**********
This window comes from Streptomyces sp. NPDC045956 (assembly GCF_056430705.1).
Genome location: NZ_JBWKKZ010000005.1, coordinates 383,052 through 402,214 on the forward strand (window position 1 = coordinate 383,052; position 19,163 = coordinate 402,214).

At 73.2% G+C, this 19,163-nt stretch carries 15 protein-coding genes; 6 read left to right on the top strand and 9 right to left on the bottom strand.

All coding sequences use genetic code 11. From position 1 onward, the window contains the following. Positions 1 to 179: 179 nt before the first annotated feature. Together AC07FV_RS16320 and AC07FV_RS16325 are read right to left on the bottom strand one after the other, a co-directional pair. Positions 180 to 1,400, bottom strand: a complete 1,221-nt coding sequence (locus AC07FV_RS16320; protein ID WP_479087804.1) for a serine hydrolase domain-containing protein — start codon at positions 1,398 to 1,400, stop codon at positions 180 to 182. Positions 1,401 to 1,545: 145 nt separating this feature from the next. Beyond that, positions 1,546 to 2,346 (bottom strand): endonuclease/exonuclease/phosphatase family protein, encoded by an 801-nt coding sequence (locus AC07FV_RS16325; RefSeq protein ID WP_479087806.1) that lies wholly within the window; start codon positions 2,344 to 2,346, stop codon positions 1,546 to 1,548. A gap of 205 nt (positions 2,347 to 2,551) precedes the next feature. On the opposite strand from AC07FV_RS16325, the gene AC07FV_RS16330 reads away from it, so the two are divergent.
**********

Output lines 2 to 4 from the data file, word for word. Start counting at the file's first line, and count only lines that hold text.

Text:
Genome location: NZ_JBWKKZ010000005.1, coordinates 383,052 through 402,214 on the forward strand (window position 1 = coordinate 383,052; position 19,163 = coordinate 402,214).

At 73.2% G+C, this 19,163-nt stretch carries 15 protein-coding genes; 6 read left to right on the top strand and 9 right to left on the bottom strand.

All coding sequences use genetic code 11. From position 1 onward, the window contains the following. Positions 1 to 179: 179 nt before the first annotated feature. Together AC07FV_RS16320 and AC07FV_RS16325 are read right to left on the bottom strand one after the other, a co-directional pair. Positions 180 to 1,400, bottom strand: a complete 1,221-nt coding sequence (locus AC07FV_RS16320; protein ID WP_479087804.1) for a serine hydrolase domain-containing protein — start codon at positions 1,398 to 1,400, stop codon at positions 180 to 182. Positions 1,401 to 1,545: 145 nt separating this feature from the next. Beyond that, positions 1,546 to 2,346 (bottom strand): endonuclease/exonuclease/phosphatase family protein, encoded by an 801-nt coding sequence (locus AC07FV_RS16325; RefSeq protein ID WP_479087806.1) that lies wholly within the window; start codon positions 2,344 to 2,346, stop codon positions 1,546 to 1,548. A gap of 205 nt (positions 2,347 to 2,551) precedes the next feature. On the opposite strand from AC07FV_RS16325, the gene AC07FV_RS16330 reads away from it, so the two are divergent.